A fresh perspective on divorce, spousal support, child support, parenting after separation and everything family law

Incomes over $350,000.00: Spousal Support Advisory Guidelines

I receive a weekly e-mail from Supreme Court Advocacy (a boutique law firm in Ottawa focusing on Supreme Court of Canada advocacy and agency).

The newsletter from Supreme Court Advocacy is a great resource and provides an up to date summary of activity at the Supreme Court of Canada.

Earlier in March, this newsletter provided a very good summary of the case of Hathaway v. Hathaway (2014 BCCA 310).

In this case, Mr. Hathaway (a high income earner) had been ordered, by the British Columbia Supreme Court, to pay child support of $12,814.00 per month and spousal support of $24,124.00 per month. At the trial level Mr. Hathaway’s income was determined to be one million dollars a year by the Honourable Mr. Justice Abrioux.

Mr. Hathaway appealed this decision and the British Columbia Court of Appeal denied his appeal.

Mr. Hathaway, at the Court of Appeal, contended that the trial judge erred in three respects (failing to consider Section 11 (which sets a ceiling for incomes over $350,000.00 per annum) and Section 12 (relating to property division) of the Spousal Support Advisory Guidelines, failing to consider the provisions of the Federal Child Support Guidelines regarding incomes over $150,000.00 (Section 4), and the principles relating to reapportioning family assets). Mr. Hathaway’s appeal was dismissed by the Court of Appeal and leave to the Supreme Court of Canada was also dismissed.

The case of Hathaway highlights the importance of considering/arguing Section 4 of the Federal Child Support Guidelines and Section 11 of the Spousal Support Advisory Guidelines at a trial level. A failure to do so will limit the ability to make such arguments or considerations at an appeal level (as per paragraph 34 of the Court of Appeal Decision).

The upshot of this case, from my perspective, is:

  • Reading the Child Support Guidelines and the Spousal Support Advisory Guidelines is a free and useful exercise if support issues are at play in your family law matter (regardless of your income);
  • If you are dealing with a case where incomes are over $150,000.00 per annum pay special attention to Section 4 of the Child Support Guidelines;
  • If you are dealing with a case where incomes are over $350,000.00 per annum pay special attention to Section 11 of the Spousal Support Advisory Guidelines;
  • It is helpful to get advice from an accountant in a case where you are working to determine an appropriate guideline income for support purposes (I encourage my clients to consult with an accountant regarding determination of income for support purposes regardless if they are paying or receiving support – it is very helpful); and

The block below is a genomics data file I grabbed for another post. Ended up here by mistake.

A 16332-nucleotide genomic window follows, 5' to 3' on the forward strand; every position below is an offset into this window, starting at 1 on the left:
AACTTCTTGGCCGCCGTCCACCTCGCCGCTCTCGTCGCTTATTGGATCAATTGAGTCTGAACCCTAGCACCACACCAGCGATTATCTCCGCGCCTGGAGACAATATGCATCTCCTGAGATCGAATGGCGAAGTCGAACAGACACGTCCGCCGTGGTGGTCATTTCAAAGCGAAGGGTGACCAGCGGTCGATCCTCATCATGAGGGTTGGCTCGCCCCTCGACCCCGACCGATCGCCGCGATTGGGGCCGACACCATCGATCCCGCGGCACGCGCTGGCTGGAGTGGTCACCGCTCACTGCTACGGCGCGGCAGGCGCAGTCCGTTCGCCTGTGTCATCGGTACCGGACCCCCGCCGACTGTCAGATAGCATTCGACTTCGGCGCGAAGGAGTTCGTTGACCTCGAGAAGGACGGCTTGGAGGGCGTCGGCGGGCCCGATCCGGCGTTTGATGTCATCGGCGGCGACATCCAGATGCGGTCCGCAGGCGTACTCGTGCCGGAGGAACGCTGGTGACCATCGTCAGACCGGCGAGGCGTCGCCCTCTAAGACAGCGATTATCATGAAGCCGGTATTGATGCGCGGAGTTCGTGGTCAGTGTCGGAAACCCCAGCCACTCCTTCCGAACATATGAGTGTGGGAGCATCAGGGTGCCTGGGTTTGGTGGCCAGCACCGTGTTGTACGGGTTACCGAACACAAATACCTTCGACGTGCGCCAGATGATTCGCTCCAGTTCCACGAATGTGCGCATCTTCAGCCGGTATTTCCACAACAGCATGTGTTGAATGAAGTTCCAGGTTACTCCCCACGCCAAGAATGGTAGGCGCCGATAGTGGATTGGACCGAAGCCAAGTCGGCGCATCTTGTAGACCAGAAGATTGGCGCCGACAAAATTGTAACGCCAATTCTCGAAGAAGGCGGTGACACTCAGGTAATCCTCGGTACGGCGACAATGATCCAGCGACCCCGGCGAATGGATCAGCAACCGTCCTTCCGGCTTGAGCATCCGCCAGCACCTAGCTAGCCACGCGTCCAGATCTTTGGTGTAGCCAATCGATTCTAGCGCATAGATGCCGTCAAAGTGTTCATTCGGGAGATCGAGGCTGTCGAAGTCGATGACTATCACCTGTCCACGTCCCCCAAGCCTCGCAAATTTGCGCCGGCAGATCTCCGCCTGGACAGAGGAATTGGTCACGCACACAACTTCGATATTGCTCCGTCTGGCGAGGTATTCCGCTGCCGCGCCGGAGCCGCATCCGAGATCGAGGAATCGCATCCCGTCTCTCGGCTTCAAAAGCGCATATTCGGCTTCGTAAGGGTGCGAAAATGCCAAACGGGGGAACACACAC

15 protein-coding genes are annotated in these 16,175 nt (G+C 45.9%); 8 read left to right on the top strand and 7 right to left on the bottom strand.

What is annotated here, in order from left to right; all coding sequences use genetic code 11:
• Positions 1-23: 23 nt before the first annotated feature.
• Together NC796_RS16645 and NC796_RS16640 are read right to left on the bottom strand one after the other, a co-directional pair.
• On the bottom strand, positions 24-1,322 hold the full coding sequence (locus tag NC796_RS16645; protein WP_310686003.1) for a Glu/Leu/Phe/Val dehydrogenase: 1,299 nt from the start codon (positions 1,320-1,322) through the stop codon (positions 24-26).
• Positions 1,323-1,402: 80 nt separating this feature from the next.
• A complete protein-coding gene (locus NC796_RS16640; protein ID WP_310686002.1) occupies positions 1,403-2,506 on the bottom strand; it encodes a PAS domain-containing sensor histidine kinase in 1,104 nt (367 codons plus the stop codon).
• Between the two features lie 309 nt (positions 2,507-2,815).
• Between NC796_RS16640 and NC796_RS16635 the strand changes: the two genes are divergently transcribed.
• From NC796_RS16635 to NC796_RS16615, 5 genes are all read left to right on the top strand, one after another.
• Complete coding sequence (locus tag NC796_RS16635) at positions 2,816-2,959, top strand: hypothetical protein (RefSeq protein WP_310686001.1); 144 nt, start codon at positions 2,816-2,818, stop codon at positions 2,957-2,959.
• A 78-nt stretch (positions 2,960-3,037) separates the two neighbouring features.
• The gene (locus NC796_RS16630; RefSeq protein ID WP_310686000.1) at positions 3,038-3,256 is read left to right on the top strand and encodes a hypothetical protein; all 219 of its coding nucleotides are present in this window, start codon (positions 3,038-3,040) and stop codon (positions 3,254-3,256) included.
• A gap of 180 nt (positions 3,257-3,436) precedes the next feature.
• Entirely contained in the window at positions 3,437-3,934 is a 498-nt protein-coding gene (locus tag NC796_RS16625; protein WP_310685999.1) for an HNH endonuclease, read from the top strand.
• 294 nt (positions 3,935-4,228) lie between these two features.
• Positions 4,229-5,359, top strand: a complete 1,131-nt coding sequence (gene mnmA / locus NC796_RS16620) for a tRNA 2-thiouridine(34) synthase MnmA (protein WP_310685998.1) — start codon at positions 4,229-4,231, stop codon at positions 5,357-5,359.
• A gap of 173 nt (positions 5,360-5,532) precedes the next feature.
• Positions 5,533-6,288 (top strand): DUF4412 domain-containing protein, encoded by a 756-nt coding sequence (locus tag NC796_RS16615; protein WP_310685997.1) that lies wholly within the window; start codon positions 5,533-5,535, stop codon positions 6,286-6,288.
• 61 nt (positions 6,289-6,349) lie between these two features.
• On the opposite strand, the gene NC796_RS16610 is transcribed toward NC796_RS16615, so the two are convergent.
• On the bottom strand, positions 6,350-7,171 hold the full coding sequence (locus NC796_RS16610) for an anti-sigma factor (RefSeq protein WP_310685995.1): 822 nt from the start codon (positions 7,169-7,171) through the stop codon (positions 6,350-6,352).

• This is a first world problem to have…
    Guideline income

  • Divorce: how long does it take?

    Kim Kardashian separated from Kris Humphries after 72 days of marriage, but 365 days later, the divorce proceedings are still inching towards trial.

    As reported in the Vancouver Sun:

    Superior Court Judge Stephen Moloney told attorneys for Kardashian and NBA player Kris Humphries to return to court in mid-February to set a trial date to either dissolve or annul the couple’s 72-day marriage. He didn’t set a deadline for depositions and other pre-trial investigation to be completed, but indicated a trial could be held early next year if it is ready by Feb. 15.

     So how long does it take to get a divorce?

    Legal time requirements for divorce are different in different countries.  In Canada, the Divorce Act sets out that a court can grant a divorce if there has been a breakdown of the marriage.    A breakdown of a marriage is described in Section 8 of the Divorce Act as:

    8(2) Breakdown of a marriage is established only if

    • (a) the spouses have lived separate and apart for at least one year immediately preceding the determination of the divorce proceeding and were living separate and apart at the commencement of the proceeding; or
    • (b) the spouse against whom the divorce proceeding is brought has, since celebration of the marriage,
      • (i) committed adultery, or
      • (ii) treated the other spouse with physical or mental cruelty of such a kind as to render intolerable the continued cohabitation of the spouses.

    So, in Canada, you have to have lived separate and apart from your estranged spouse for one year prior to a divorce being granted unless there has been adultery or cruelty (as a note, if you are proceeding on adultery or cruelty there are specific evidentiary requirements that must be met).  After the year of separation, the process of getting the actual divorce usually between a couple of weeks and a couple of months if it is uncontested.  A breakdown of the timeline and steps can be found on JP Boyd’s family law resource.